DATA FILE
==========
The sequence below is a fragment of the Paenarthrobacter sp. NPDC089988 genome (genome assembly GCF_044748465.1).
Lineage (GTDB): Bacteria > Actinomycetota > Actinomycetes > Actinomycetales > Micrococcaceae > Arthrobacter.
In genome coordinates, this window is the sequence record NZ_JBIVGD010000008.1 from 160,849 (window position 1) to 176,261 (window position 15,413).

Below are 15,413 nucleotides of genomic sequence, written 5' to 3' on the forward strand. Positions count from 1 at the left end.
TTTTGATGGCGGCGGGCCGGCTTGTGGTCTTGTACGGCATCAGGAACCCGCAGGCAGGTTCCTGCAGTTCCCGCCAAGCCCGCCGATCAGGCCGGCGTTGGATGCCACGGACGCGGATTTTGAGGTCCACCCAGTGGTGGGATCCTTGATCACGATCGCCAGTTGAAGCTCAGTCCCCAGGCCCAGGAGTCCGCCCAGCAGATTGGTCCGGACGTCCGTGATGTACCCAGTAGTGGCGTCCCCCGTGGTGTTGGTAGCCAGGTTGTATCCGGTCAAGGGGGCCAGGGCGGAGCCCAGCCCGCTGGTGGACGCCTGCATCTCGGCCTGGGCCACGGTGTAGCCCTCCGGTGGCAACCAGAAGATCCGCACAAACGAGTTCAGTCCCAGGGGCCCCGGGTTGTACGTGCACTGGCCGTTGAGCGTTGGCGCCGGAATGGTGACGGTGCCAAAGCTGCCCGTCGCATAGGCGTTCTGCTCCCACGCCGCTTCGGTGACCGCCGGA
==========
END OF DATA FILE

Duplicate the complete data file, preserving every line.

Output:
The sequence below is a fragment of the Paenarthrobacter sp. NPDC089988 genome (genome assembly GCF_044748465.1).
Lineage (GTDB): Bacteria > Actinomycetota > Actinomycetes > Actinomycetales > Micrococcaceae > Arthrobacter.
In genome coordinates, this window is the sequence record NZ_JBIVGD010000008.1 from 160,849 (window position 1) to 176,261 (window position 15,413).

Below are 15,413 nucleotides of genomic sequence, written 5' to 3' on the forward strand. Positions count from 1 at the left end.
TTTTGATGGCGGCGGGCCGGCTTGTGGTCTTGTACGGCATCAGGAACCCGCAGGCAGGTTCCTGCAGTTCCCGCCAAGCCCGCCGATCAGGCCGGCGTTGGATGCCACGGACGCGGATTTTGAGGTCCACCCAGTGGTGGGATCCTTGATCACGATCGCCAGTTGAAGCTCAGTCCCCAGGCCCAGGAGTCCGCCCAGCAGATTGGTCCGGACGTCCGTGATGTACCCAGTAGTGGCGTCCCCCGTGGTGTTGGTAGCCAGGTTGTATCCGGTCAAGGGGGCCAGGGCGGAGCCCAGCCCGCTGGTGGACGCCTGCATCTCGGCCTGGGCCACGGTGTAGCCCTCCGGTGGCAACCAGAAGATCCGCACAAACGAGTTCAGTCCCAGGGGCCCCGGGTTGTACGTGCACTGGCCGTTGAGCGTTGGCGCCGGAATGGTGACGGTGCCAAAGCTGCCCGTCGCATAGGCGTTCTGCTCCCACGCCGCTTCGGTGACCGCCGGA